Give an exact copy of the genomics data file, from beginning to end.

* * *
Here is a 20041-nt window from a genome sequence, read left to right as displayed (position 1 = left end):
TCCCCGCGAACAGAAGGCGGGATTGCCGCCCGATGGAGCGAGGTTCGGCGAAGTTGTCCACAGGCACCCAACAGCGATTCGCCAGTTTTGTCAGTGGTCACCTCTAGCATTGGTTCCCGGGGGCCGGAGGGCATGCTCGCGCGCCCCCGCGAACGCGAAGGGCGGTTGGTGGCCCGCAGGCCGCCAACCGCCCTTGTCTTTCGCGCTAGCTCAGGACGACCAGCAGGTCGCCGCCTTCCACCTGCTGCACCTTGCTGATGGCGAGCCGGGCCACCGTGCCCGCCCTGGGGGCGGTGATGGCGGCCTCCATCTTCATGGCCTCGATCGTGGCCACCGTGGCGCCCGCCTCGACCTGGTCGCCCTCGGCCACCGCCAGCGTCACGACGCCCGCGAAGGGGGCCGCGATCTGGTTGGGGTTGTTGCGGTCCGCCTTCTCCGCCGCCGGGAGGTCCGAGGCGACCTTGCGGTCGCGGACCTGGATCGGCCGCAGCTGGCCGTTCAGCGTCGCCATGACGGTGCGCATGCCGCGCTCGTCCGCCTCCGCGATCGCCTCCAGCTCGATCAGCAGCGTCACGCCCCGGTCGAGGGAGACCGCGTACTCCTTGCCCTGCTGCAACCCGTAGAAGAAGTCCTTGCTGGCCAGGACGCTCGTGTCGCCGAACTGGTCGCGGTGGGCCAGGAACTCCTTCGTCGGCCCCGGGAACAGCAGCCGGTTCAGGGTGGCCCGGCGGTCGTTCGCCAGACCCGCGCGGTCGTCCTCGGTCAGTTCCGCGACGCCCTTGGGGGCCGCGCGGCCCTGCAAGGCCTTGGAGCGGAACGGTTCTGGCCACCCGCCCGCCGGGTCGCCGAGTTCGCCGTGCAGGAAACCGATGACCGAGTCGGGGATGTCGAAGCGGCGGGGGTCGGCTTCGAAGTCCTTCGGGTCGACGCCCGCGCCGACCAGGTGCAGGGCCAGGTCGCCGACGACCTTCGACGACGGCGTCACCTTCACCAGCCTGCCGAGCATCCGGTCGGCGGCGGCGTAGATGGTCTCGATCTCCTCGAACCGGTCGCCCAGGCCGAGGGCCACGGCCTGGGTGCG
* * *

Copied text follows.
Here is a 20041-nt window from a genome sequence, read left to right as displayed (position 1 = left end):
TCCCCGCGAACAGAAGGCGGGATTGCCGCCCGATGGAGCGAGGTTCGGCGAAGTTGTCCACAGGCACCCAACAGCGATTCGCCAGTTTTGTCAGTGGTCACCTCTAGCATTGGTTCCCGGGGGCCGGAGGGCATGCTCGCGCGCCCCCGCGAACGCGAAGGGCGGTTGGTGGCCCGCAGGCCGCCAACCGCCCTTGTCTTTCGCGCTAGCTCAGGACGACCAGCAGGTCGCCGCCTTCCACCTGCTGCACCTTGCTGATGGCGAGCCGGGCCACCGTGCCCGCCCTGGGGGCGGTGATGGCGGCCTCCATCTTCATGGCCTCGATCGTGGCCACCGTGGCGCCCGCCTCGACCTGGTCGCCCTCGGCCACCGCCAGCGTCACGACGCCCGCGAAGGGGGCCGCGATCTGGTTGGGGTTGTTGCGGTCCGCCTTCTCCGCCGCCGGGAGGTCCGAGGCGACCTTGCGGTCGCGGACCTGGATCGGCCGCAGCTGGCCGTTCAGCGTCGCCATGACGGTGCGCATGCCGCGCTCGTCCGCCTCCGCGATCGCCTCCAGCTCGATCAGCAGCGTCACGCCCCGGTCGAGGGAGACCGCGTACTCCTTGCCCTGCTGCAACCCGTAGAAGAAGTCCTTGCTGGCCAGGACGCTCGTGTCGCCGAACTGGTCGCGGTGGGCCAGGAACTCCTTCGTCGGCCCCGGGAACAGCAGCCGGTTCAGGGTGGCCCGGCGGTCGTTCGCCAGACCCGCGCGGTCGTCCTCGGTCAGTTCCGCGACGCCCTTGGGGGCCGCGCGGCCCTGCAAGGCCTTGGAGCGGAACGGTTCTGGCCACCCGCCCGCCGGGTCGCCGAGTTCGCCGTGCAGGAAACCGATGACCGAGTCGGGGATGTCGAAGCGGCGGGGGTCGGCTTCGAAGTCCTTCGGGTCGACGCCCGCGCCGACCAGGTGCAGGGCCAGGTCGCCGACGACCTTCGACGACGGCGTCACCTTCACCAGCCTGCCGAGCATCCGGTCGGCGGCGGCGTAGATGGTCTCGATCTCCTCGAACCGGTCGCCCAGGCCGAGGGCCACGGCCTGGGTGCG